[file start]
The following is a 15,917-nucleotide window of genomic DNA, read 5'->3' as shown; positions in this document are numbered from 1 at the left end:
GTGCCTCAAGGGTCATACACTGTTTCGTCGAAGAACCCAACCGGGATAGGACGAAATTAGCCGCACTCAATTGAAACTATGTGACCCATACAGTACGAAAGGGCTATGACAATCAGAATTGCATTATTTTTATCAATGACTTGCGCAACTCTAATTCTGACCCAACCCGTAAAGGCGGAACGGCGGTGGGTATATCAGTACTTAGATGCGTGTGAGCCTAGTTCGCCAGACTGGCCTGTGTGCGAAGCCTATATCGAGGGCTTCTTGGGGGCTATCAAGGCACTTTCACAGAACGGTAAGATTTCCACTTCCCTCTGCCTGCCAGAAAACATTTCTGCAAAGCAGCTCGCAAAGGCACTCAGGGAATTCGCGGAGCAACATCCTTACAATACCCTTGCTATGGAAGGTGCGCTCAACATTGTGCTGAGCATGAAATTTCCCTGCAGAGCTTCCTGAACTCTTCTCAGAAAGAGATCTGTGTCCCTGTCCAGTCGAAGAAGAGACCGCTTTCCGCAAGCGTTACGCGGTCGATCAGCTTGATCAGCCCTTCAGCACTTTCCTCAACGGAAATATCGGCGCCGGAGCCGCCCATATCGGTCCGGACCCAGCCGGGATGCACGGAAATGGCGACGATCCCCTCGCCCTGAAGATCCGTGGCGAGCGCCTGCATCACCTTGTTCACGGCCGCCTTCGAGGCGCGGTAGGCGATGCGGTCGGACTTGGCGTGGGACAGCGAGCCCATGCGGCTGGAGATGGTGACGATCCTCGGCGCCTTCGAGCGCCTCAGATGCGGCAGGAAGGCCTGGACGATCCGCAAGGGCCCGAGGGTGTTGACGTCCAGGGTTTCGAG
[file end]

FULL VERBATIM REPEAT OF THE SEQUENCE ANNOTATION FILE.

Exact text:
The following is a 15,917-nucleotide window of genomic DNA, read 5'->3' as shown; positions in this document are numbered from 1 at the left end:
GTGCCTCAAGGGTCATACACTGTTTCGTCGAAGAACCCAACCGGGATAGGACGAAATTAGCCGCACTCAATTGAAACTATGTGACCCATACAGTACGAAAGGGCTATGACAATCAGAATTGCATTATTTTTATCAATGACTTGCGCAACTCTAATTCTGACCCAACCCGTAAAGGCGGAACGGCGGTGGGTATATCAGTACTTAGATGCGTGTGAGCCTAGTTCGCCAGACTGGCCTGTGTGCGAAGCCTATATCGAGGGCTTCTTGGGGGCTATCAAGGCACTTTCACAGAACGGTAAGATTTCCACTTCCCTCTGCCTGCCAGAAAACATTTCTGCAAAGCAGCTCGCAAAGGCACTCAGGGAATTCGCGGAGCAACATCCTTACAATACCCTTGCTATGGAAGGTGCGCTCAACATTGTGCTGAGCATGAAATTTCCCTGCAGAGCTTCCTGAACTCTTCTCAGAAAGAGATCTGTGTCCCTGTCCAGTCGAAGAAGAGACCGCTTTCCGCAAGCGTTACGCGGTCGATCAGCTTGATCAGCCCTTCAGCACTTTCCTCAACGGAAATATCGGCGCCGGAGCCGCCCATATCGGTCCGGACCCAGCCGGGATGCACGGAAATGGCGACGATCCCCTCGCCCTGAAGATCCGTGGCGAGCGCCTGCATCACCTTGTTCACGGCCGCCTTCGAGGCGCGGTAGGCGATGCGGTCGGACTTGGCGTGGGACAGCGAGCCCATGCGGCTGGAGATGGTGACGATCCTCGGCGCCTTCGAGCGCCTCAGATGCGGCAGGAAGGCCTGGACGATCCGCAAGGGCCCGAGGGTGTTGACGTCCAGGGTTTCGAG